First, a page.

(Note: Second in a series on Europe-focused ETFs)
The WisdomTree Europe Hedged Equity Fund (HEDJ) seeks to provide exposure to the European equity market while hedging against fluctuations between the U.S. dollar and the euro.
The fund is hedged against the euro for U.S. investors. HEDJ targets dividend-paying firms, and, as the ticker implies, aims to remove euro currency exposure for the benefit of investors who are based in the United States. However, this exchange-traded fund (ETF) adds another twist: it screens to find publicly traded companies that obtain at least 50% of their sales from exports outside the Eurozone.
Such stocks should do well when the euro is weak or weakening. The WisdomTree currency-hedged equity funds use its currency-hedging strategies by entering one-month forward contracts each month and rebalancing at each month’s end.
In a weakening euro scenario, the hedge seeks to protect local gains from getting lost in the conversion back into U.S. dollars. In a strengthening euro environment, the fund is designed to safeguard against poor local returns and no foreign exchange gain. Effectively, HEDJ doubles down on its bet against the euro.
The fund charges a hefty fee, but it has had no trouble attracting assets. Consequently, it is one of the most liquid ETFs in the developed European space, making it ideal for short-term tactical trading. Investors may want to consider trading in the morning (New York time), when European markets are still open, for the best price.
HEDJ is heavily weighted in three countries; France, 32.35%; Germany, 30.10%; and the Netherlands, 18.75%. Its sectors are heavily weighted in five sectors: Consumer Non-Cyclicals, 22.16%; Consumer Cyclicals, 20.27%; Health Care, 15.58%; Industrials, 14.72%; and Basic Materials, 14.28%.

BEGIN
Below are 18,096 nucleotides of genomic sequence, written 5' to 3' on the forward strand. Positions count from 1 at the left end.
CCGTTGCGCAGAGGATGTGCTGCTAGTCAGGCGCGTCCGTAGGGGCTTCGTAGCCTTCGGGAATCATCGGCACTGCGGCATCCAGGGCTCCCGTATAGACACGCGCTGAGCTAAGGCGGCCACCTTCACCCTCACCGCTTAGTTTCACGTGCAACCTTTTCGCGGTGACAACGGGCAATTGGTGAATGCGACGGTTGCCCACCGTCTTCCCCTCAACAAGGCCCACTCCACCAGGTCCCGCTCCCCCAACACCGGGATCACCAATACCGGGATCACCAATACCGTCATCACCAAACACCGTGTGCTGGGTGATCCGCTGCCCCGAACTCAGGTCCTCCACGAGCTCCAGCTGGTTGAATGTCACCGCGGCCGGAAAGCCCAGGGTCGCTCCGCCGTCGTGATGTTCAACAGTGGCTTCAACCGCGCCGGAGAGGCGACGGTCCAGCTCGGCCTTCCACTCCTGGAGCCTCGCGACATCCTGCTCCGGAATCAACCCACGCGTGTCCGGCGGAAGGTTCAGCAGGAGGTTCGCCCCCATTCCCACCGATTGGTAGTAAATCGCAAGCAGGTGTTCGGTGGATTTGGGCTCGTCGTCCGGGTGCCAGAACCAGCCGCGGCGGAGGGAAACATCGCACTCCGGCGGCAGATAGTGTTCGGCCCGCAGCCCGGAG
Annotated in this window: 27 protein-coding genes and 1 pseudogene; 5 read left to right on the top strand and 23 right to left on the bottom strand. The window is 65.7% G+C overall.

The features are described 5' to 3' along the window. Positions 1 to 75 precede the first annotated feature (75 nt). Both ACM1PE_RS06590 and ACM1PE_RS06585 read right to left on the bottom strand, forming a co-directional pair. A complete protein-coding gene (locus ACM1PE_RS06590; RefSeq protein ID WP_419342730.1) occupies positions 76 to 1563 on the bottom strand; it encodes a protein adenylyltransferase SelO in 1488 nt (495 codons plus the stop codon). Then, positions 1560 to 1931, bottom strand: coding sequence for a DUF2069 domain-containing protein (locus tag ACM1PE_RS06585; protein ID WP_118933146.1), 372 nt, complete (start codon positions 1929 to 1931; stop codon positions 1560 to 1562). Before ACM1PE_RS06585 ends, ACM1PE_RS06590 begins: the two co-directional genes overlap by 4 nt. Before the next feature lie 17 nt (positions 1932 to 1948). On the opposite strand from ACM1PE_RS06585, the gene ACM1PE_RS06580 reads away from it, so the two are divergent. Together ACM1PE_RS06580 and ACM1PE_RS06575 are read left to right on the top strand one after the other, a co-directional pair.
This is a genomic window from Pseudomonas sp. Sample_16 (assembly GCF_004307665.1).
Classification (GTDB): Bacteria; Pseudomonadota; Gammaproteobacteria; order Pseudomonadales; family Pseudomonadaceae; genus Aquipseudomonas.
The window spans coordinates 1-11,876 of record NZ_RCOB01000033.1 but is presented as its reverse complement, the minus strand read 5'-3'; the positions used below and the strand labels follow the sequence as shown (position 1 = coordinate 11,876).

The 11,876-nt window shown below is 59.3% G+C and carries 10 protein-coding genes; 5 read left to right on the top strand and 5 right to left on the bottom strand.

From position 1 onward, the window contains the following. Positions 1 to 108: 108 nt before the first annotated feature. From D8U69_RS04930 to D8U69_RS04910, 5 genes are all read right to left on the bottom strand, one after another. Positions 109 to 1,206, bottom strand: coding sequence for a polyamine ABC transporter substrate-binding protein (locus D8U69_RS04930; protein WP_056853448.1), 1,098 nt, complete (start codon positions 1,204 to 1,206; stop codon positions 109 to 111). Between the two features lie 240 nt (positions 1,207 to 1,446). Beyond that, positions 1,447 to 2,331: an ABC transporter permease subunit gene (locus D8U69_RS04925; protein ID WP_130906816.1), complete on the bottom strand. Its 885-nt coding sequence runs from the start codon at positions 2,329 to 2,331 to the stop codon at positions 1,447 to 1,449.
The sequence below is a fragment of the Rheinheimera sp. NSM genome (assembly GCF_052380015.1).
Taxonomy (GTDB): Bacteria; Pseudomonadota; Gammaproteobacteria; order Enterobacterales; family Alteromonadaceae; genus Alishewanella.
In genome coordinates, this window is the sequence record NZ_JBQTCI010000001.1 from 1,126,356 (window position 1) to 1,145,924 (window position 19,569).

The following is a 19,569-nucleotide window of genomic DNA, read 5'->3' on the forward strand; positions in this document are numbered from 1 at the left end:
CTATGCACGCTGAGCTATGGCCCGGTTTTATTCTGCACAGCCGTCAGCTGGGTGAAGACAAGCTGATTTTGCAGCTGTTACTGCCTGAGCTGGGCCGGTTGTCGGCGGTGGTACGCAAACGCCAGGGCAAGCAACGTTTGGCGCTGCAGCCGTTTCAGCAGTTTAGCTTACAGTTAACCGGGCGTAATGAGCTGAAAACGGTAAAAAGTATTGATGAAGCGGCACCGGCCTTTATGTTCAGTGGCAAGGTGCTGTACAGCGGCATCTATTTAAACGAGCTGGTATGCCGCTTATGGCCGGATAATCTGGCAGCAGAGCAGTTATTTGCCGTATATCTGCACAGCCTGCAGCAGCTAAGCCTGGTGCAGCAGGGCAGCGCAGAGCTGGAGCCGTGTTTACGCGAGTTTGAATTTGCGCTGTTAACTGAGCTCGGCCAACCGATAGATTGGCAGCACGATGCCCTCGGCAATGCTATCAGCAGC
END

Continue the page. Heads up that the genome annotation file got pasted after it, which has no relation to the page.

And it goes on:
The fund has $2 billion in assets under management, 103 holdings and an average 0.02% spread. It has a 1.52% distribution yield and an expense ratio of 0.58%, meaning that it is more expensive to hold in comparison to many other exchange-traded funds.
To sum up, HEDJ tracks an index of Eurozone dividend-paying companies that derive a majority of revenue from exports outside that zone. This fund could be beneficial for short-term tactical traders, but please exercise your own due diligence in deciding whether or not this ETF is suitable for your individual investing and portfolio goals.
As always, I am happy to answer any of your questions about ETFs, so do not hesitate to send me an email. You just may see your question answered in a future ETF Talk.